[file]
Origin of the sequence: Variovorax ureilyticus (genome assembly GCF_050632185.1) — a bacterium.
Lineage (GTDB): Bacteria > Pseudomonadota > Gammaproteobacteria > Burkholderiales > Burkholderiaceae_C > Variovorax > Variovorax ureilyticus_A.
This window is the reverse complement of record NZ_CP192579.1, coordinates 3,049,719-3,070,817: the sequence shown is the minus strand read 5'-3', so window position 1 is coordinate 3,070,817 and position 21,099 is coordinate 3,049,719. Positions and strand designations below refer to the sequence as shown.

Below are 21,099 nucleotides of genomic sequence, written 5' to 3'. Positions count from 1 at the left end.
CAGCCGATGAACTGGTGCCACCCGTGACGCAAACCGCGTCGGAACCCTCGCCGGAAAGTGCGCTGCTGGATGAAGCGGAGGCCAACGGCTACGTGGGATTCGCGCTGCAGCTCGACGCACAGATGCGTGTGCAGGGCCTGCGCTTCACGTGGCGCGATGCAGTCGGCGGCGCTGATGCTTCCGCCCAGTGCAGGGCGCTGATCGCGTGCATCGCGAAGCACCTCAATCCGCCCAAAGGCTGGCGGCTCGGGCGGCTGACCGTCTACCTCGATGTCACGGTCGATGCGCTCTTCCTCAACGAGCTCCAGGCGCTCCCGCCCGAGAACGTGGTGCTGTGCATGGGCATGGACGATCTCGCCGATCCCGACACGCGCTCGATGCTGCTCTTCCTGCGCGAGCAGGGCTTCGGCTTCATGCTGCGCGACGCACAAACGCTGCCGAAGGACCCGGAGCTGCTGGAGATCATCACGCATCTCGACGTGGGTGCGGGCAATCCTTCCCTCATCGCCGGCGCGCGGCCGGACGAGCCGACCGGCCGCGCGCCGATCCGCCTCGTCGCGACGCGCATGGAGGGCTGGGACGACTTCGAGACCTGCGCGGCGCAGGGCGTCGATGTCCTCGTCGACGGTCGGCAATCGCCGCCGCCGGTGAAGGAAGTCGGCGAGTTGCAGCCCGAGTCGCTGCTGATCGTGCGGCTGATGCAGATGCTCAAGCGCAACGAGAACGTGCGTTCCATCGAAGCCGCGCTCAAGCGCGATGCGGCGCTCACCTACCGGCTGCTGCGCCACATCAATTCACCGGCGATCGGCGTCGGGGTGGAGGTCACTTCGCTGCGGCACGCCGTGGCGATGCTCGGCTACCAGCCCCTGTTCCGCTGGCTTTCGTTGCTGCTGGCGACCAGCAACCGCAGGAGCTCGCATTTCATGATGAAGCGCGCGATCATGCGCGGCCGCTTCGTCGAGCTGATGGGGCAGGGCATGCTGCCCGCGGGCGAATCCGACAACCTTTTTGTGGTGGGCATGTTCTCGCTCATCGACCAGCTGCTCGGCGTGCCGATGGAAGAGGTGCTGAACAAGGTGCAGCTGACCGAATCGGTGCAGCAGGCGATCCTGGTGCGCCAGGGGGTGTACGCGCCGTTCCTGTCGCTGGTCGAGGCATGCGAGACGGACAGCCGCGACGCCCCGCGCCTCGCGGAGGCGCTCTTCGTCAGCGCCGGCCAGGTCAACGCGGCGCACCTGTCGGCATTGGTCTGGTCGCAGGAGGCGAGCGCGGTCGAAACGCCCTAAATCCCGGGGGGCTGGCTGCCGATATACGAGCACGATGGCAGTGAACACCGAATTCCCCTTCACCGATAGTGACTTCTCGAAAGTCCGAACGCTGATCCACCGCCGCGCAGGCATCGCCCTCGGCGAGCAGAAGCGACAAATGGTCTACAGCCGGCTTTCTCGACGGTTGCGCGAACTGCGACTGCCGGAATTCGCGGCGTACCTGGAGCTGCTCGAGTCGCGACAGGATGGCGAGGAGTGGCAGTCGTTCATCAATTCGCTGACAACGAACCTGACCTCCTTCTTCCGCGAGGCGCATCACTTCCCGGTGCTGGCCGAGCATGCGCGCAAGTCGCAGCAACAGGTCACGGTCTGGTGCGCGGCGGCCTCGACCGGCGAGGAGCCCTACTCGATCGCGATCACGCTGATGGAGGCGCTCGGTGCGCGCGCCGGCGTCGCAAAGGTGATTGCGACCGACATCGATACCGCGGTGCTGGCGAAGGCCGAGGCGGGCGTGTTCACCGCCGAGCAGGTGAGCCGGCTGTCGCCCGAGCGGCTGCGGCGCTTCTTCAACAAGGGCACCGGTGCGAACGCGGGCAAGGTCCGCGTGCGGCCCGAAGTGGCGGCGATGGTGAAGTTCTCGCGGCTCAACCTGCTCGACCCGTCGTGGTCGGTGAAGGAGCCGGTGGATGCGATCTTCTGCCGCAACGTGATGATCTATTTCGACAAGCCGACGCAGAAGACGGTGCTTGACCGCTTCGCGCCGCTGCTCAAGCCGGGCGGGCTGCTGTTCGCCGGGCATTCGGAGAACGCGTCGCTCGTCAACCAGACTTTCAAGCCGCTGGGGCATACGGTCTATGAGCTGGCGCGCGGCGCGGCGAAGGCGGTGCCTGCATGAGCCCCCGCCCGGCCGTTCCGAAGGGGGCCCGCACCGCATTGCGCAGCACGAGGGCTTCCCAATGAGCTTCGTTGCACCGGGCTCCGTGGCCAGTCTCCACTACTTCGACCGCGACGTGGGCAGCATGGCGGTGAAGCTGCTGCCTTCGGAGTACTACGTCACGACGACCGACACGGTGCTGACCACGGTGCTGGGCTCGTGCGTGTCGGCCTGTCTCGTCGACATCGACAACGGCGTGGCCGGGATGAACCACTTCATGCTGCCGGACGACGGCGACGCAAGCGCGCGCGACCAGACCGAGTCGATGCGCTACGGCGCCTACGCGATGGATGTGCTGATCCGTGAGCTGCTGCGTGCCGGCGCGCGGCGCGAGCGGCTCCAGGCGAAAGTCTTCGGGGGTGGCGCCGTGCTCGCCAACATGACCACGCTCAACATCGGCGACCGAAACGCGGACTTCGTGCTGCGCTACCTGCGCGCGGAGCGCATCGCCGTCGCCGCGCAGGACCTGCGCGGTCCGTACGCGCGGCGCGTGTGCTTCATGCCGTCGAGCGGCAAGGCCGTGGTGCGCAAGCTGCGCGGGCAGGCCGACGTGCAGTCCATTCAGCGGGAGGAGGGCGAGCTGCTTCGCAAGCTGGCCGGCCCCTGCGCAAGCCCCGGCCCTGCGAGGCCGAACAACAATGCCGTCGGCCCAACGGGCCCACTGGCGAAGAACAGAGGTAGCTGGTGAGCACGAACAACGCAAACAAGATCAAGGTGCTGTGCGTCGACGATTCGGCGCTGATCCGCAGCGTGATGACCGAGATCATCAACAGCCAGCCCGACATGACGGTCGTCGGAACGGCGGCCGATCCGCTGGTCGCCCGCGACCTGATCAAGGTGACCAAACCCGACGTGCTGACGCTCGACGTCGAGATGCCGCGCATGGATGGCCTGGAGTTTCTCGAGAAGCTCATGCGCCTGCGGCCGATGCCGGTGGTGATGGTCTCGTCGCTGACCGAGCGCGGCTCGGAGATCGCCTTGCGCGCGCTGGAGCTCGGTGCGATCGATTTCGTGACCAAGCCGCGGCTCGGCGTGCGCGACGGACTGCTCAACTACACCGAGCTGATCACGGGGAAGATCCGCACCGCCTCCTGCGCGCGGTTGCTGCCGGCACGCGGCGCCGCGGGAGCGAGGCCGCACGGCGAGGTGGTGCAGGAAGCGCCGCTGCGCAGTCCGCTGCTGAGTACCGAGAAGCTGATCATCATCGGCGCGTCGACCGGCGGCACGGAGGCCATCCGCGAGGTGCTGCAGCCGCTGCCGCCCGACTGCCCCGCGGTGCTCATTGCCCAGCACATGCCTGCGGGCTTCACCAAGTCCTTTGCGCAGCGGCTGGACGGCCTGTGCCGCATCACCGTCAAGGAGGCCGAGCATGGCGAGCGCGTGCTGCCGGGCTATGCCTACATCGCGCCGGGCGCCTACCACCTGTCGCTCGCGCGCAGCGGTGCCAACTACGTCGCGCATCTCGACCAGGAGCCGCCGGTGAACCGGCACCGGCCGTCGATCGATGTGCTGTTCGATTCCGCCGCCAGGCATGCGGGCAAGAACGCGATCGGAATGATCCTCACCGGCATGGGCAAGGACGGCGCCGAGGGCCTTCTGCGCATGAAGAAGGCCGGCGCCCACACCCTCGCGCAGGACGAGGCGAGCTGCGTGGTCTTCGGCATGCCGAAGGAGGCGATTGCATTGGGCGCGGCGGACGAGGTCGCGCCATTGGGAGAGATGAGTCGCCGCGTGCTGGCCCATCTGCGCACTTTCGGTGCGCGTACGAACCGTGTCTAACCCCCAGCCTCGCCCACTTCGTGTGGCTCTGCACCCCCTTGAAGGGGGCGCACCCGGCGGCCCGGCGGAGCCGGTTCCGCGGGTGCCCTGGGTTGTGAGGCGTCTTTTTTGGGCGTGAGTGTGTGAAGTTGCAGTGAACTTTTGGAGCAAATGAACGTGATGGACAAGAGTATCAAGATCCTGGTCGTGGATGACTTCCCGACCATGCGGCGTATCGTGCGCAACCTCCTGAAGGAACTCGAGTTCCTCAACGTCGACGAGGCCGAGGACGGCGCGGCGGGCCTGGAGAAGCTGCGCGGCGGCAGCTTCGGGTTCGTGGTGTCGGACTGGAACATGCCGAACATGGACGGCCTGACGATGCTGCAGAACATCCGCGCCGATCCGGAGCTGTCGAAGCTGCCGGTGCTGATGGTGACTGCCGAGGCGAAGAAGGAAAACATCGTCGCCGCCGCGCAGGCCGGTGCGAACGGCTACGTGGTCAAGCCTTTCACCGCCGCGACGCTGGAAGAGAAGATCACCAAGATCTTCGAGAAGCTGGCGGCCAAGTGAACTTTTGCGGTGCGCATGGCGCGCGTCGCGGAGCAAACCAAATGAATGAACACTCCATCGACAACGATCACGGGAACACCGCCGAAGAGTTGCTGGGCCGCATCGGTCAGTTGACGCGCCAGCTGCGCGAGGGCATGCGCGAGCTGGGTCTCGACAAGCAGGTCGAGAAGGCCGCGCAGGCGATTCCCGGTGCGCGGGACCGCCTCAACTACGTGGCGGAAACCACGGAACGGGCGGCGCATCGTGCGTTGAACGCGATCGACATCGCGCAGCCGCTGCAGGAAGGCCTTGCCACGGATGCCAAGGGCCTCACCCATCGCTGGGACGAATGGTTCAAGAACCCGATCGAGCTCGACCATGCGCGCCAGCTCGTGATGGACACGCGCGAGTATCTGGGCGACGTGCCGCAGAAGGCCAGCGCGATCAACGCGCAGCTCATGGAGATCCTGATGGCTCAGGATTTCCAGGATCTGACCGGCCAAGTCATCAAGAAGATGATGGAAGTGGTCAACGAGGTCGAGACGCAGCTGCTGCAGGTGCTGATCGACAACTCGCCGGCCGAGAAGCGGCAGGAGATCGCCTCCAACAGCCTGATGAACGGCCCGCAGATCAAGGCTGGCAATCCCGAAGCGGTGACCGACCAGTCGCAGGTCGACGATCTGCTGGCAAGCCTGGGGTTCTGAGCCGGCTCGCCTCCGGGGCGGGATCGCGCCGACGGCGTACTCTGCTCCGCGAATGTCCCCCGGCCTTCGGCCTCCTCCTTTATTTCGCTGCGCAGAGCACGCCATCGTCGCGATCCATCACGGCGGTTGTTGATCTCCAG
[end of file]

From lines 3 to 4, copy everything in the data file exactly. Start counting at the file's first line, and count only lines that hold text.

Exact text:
This window is the reverse complement of record NZ_CP192579.1, coordinates 3,049,719-3,070,817: the sequence shown is the minus strand read 5'-3', so window position 1 is coordinate 3,070,817 and position 21,099 is coordinate 3,049,719. Positions and strand designations below refer to the sequence as shown.

Below are 21,099 nucleotides of genomic sequence, written 5' to 3'. Positions count from 1 at the left end.